Question about Bernina Virtuosa 150
When you are threading the machine make sure that the presser foot is up, The tension disks are open when the presser foot is up, If you thread the machine when the presser foot is down the tension disks are closed, and the thread will not go through properly causing a nest of thread of bobbin thread to bunch.
Posted on Jul 29, 2009
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Posted on Jan 02, 2017
SOURCE: Bobbin thread will not stitch.
Have you had the machine serviced since you purchased it? This is something that should be done at least once a year.
Take the machine to a certified Singer dealer and explain what is happening. There may or may not be something that needs to be adjusted.
Your warranty is still in effect, but is now limited. Attempting to repair it yourself or having someone who is not a Singer dealer repair it will invalidate the remaining warranty.
Posted on Apr 16, 2010
SOURCE: Picking up the bobbin thread
A few suggestions:
Hope this helps narrow down your stitching problems.
Kim & Linnette
Posted on Jun 27, 2008
SOURCE: The thread is bunching up
Your problem stems from the faulty foot lever mechanism. It's coupled to the upper thread tension control which only provides tension when the presser foot is in the locked down position.
If the presser foot won't positively engage in the down position, there's no upper thread tension and the thread bunches up below. Everything else stems from there. If the needle has hit the bobbin case too frequently then the bobbin timing may also be slightly out and the needle itself will be damaged and won't pass straight through the fabric; it only takes a tiny deflection from the vertical as it passes through the workpiece for the needle to flex and hit the bobbin case.
In summary, your machine is in desperate need of repair and adjustment. You haven't stated which exact Singer model you have, but they are usually easy to get servicing manuals for or you can take the machine to a sewing machine servicing specialist. Most singer spare parts (even for 100 year old machines) are usually still available fairly cheaply from a variety of sources, just enter "Singer spares" into your search engine to find suppliers.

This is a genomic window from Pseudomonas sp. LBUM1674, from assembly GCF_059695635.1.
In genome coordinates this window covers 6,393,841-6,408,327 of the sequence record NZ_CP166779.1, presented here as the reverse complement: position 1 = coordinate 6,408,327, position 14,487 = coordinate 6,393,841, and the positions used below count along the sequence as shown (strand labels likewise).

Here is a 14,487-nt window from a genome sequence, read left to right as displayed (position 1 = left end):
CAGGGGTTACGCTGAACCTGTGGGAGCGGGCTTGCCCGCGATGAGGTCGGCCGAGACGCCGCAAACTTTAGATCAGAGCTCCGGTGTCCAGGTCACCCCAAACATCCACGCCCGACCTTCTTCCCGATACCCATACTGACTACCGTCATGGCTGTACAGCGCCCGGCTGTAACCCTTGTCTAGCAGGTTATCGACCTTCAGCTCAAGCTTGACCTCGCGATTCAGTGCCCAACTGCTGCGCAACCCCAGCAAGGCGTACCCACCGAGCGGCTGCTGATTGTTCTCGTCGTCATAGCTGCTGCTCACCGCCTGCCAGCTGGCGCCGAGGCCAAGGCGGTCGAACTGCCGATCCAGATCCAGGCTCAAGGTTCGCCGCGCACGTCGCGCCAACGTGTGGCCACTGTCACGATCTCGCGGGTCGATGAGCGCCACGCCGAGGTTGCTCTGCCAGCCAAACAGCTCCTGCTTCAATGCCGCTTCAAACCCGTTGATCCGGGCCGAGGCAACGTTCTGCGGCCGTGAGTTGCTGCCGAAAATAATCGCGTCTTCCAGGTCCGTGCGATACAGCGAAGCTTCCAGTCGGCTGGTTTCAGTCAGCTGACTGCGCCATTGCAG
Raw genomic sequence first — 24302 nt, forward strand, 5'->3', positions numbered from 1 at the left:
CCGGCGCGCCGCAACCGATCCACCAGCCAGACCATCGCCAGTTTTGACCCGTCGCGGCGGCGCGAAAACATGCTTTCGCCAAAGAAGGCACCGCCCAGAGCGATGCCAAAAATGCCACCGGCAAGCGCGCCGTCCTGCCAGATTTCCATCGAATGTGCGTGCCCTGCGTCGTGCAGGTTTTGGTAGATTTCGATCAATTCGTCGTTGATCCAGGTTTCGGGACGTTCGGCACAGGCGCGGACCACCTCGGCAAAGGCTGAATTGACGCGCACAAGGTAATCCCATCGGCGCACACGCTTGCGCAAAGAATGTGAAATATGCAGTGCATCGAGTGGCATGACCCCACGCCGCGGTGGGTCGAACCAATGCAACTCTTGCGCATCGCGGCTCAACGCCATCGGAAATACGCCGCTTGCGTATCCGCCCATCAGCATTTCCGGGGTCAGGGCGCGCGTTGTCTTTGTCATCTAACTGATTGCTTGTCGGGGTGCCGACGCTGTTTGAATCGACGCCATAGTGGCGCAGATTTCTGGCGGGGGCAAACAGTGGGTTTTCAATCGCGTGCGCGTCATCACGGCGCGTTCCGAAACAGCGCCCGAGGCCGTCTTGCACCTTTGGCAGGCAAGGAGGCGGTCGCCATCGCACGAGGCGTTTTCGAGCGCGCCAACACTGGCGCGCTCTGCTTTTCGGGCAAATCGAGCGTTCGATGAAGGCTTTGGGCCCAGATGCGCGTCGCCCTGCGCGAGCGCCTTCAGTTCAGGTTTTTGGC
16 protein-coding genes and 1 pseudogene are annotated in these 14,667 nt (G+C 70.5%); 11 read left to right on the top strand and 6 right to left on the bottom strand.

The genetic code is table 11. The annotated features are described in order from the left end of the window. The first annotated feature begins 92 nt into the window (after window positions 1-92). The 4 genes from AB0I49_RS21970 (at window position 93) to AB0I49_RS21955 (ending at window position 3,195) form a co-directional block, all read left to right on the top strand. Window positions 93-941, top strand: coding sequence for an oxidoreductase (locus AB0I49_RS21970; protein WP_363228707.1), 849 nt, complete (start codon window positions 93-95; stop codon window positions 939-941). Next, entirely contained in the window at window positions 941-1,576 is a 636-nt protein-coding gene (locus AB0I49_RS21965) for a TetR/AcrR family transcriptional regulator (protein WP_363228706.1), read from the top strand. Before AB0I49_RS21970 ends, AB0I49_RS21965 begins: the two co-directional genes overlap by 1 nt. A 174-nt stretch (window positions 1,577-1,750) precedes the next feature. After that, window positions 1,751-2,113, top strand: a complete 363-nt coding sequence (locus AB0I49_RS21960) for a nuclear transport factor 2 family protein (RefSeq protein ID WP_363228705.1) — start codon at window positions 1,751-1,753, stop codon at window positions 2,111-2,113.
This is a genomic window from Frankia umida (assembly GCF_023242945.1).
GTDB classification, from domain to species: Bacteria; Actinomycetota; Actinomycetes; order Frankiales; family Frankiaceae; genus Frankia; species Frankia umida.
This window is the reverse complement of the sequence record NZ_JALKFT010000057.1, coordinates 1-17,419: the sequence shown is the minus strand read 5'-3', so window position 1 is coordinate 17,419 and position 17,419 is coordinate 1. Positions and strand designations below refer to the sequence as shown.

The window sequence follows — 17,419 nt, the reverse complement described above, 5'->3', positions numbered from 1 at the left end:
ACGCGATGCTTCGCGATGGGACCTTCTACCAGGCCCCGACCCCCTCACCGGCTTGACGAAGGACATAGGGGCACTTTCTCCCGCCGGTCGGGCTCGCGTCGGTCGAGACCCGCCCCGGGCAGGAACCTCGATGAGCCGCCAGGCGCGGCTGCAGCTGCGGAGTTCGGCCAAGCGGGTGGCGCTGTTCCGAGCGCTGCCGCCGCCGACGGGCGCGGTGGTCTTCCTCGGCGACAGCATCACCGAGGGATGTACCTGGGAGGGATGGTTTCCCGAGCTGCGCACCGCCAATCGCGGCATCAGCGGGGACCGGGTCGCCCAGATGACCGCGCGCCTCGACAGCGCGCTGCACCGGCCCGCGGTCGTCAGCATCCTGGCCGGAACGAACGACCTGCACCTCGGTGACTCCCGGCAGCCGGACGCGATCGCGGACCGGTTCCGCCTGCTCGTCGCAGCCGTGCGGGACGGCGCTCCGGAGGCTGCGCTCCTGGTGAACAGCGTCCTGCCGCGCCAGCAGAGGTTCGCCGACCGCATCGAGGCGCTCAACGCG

To prevent re-occurrence, clean the mechanism regularly and lubricate it as directed by the manufacturer using sewing machine oil. Depending on how often you use the machine, do (or have done) a more thorough service periodically to check the timing and also that all mechanism screws remain tightly fastened.
I hope that my reply has shed some light on your problem and enables you to decide what to do next. Please take a moment to rate my answer.
Posted on Sep 30, 2010
The problem is never the bobbin when you have this problem. It's the top thread. Take the thread off the top of the machine and rethread the top. Make sure the small tension dial is on 4 or 5 (the larger dial on the front left is for the pressure on the foot, not the thread tension.) After you thread the machine, put the pressure foot down but NOT on the thread. Then pull gently toward the back of the machine. When you do, the needle should bend slightly backwards before the thread comes through the machine. If it pulls with no resistance you could simply have "fluff" or remants of thread between your tension discs. If you do, put the dial on zero and using an old needle, clean between the discs and try threading the machine again with the "pull test" I described earlier.
No tension on the top of the machine, lets the bobbin tension win and it pulls all the thread to the bottom of the fabric.
Posted on Oct 06, 2009
SOURCE: janome straight stitch loose
I don't know if this is the right answer for any of you, but thought I'd put my 2 cents worth in. Often this can be the bobbin in backwards. It needs to unwind a certain way depending on the machine. I've heard a phrase for this: Mind your p's and q's which means some wind off to the right like a q, others to the left like a p. Mine has to unwind one way then be slipped backwards into a little slot or it does that loose bottom thread looping and bunching someone here mentioned. It seems everytime I get that problem I rethread the top thread 100 times before it clicks again and I remember it could be the bobbin thread. Either your manual will tell you the correct way, or you could experiment and try one or the other. Once you figure out whether you're a p or a q, mark it on your machien somewhere to remind yourself.
Good Luck and Happy Sewing!
Posted on Apr 04, 2009
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